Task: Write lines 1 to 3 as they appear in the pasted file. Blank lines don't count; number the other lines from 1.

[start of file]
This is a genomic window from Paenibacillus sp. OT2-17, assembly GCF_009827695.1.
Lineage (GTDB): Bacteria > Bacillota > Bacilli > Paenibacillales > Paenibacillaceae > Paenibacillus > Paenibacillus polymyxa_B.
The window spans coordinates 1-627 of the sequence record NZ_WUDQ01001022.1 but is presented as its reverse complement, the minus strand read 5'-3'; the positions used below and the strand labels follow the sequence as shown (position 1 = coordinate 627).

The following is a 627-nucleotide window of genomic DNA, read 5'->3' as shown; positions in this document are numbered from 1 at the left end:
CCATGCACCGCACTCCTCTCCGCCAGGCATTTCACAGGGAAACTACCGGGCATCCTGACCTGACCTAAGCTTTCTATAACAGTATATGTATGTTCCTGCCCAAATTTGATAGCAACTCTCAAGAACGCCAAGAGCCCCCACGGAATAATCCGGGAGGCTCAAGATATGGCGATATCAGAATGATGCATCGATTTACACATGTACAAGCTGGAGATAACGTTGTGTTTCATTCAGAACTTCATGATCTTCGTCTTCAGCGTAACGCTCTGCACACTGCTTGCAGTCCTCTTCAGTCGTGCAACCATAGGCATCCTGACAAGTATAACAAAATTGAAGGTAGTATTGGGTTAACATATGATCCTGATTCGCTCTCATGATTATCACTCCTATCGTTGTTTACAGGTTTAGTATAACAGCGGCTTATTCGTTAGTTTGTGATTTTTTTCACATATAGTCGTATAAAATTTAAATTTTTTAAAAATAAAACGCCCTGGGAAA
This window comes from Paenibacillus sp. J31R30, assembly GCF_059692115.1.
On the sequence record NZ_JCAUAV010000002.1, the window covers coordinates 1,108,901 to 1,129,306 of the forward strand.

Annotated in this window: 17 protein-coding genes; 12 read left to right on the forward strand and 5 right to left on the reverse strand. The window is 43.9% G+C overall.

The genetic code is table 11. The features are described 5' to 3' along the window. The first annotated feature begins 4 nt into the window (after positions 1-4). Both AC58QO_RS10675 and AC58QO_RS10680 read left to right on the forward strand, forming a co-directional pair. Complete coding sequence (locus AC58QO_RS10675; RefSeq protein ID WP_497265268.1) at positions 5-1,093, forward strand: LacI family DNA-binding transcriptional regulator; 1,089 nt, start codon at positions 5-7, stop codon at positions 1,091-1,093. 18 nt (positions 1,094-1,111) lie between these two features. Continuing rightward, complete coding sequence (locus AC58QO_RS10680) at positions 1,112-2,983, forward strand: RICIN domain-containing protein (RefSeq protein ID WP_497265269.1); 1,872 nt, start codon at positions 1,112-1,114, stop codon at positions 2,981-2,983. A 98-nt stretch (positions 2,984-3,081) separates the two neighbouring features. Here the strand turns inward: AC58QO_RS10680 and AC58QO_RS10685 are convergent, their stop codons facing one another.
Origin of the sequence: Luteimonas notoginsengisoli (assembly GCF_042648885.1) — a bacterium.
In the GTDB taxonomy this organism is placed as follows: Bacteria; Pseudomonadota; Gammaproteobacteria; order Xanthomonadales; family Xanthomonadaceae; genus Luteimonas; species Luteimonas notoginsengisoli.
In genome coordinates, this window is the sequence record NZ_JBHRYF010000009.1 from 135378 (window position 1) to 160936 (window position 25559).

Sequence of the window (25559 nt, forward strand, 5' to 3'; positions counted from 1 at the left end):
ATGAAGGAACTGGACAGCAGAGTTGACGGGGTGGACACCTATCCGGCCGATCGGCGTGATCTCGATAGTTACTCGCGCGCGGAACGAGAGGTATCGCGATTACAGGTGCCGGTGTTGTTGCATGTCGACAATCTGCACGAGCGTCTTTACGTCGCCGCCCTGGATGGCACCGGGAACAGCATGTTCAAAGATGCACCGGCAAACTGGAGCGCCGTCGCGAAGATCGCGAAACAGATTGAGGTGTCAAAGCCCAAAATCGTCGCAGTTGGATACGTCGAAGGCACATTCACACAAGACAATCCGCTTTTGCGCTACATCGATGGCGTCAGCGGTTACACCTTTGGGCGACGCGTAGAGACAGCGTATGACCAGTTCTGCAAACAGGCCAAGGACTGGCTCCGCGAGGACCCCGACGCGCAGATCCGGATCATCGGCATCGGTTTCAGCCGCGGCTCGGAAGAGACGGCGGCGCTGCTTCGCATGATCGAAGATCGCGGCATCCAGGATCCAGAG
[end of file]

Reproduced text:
This is a genomic window from Paenibacillus sp. OT2-17, assembly GCF_009827695.1.
Lineage (GTDB): Bacteria > Bacillota > Bacilli > Paenibacillales > Paenibacillaceae > Paenibacillus > Paenibacillus polymyxa_B.
The window spans coordinates 1-627 of the sequence record NZ_WUDQ01001022.1 but is presented as its reverse complement, the minus strand read 5'-3'; the positions used below and the strand labels follow the sequence as shown (position 1 = coordinate 627).